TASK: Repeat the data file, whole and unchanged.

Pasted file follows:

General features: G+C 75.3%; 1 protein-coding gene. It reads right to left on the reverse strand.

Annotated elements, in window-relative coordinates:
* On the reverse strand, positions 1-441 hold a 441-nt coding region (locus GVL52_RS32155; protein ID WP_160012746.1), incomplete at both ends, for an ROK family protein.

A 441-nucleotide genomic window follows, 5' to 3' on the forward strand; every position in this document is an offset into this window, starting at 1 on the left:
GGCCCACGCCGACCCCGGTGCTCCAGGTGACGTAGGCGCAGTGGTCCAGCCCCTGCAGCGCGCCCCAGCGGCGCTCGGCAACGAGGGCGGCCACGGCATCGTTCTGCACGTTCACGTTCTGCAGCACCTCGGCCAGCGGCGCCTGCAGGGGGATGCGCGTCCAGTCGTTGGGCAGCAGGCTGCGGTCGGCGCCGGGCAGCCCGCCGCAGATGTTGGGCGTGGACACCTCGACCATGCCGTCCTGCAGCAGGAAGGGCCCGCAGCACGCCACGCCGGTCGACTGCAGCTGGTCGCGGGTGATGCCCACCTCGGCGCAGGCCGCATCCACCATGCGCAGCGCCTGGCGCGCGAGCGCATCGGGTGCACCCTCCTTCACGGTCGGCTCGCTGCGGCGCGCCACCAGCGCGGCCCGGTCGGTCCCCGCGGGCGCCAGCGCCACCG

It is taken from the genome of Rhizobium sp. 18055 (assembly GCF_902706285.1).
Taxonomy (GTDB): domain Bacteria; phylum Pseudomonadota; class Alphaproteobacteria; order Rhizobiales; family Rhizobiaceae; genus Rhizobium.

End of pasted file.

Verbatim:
General features: G+C 75.3%; 1 protein-coding gene. It reads right to left on the reverse strand.

Annotated elements, in window-relative coordinates:
* On the reverse strand, positions 1-441 hold a 441-nt coding region (locus GVL52_RS32155; protein ID WP_160012746.1), incomplete at both ends, for an ROK family protein.

A 441-nucleotide genomic window follows, 5' to 3' on the forward strand; every position in this document is an offset into this window, starting at 1 on the left:
GGCCCACGCCGACCCCGGTGCTCCAGGTGACGTAGGCGCAGTGGTCCAGCCCCTGCAGCGCGCCCCAGCGGCGCTCGGCAACGAGGGCGGCCACGGCATCGTTCTGCACGTTCACGTTCTGCAGCACCTCGGCCAGCGGCGCCTGCAGGGGGATGCGCGTCCAGTCGTTGGGCAGCAGGCTGCGGTCGGCGCCGGGCAGCCCGCCGCAGATGTTGGGCGTGGACACCTCGACCATGCCGTCCTGCAGCAGGAAGGGCCCGCAGCACGCCACGCCGGTCGACTGCAGCTGGTCGCGGGTGATGCCCACCTCGGCGCAGGCCGCATCCACCATGCGCAGCGCCTGGCGCGCGAGCGCATCGGGTGCACCCTCCTTCACGGTCGGCTCGCTGCGGCGCGCCACCAGCGCGGCCCGGTCGGTCCCCGCGGGCGCCAGCGCCACCG

It is taken from the genome of Rhizobium sp. 18055 (assembly GCF_902706285.1).
Taxonomy (GTDB): domain Bacteria; phylum Pseudomonadota; class Alphaproteobacteria; order Rhizobiales; family Rhizobiaceae; genus Rhizobium.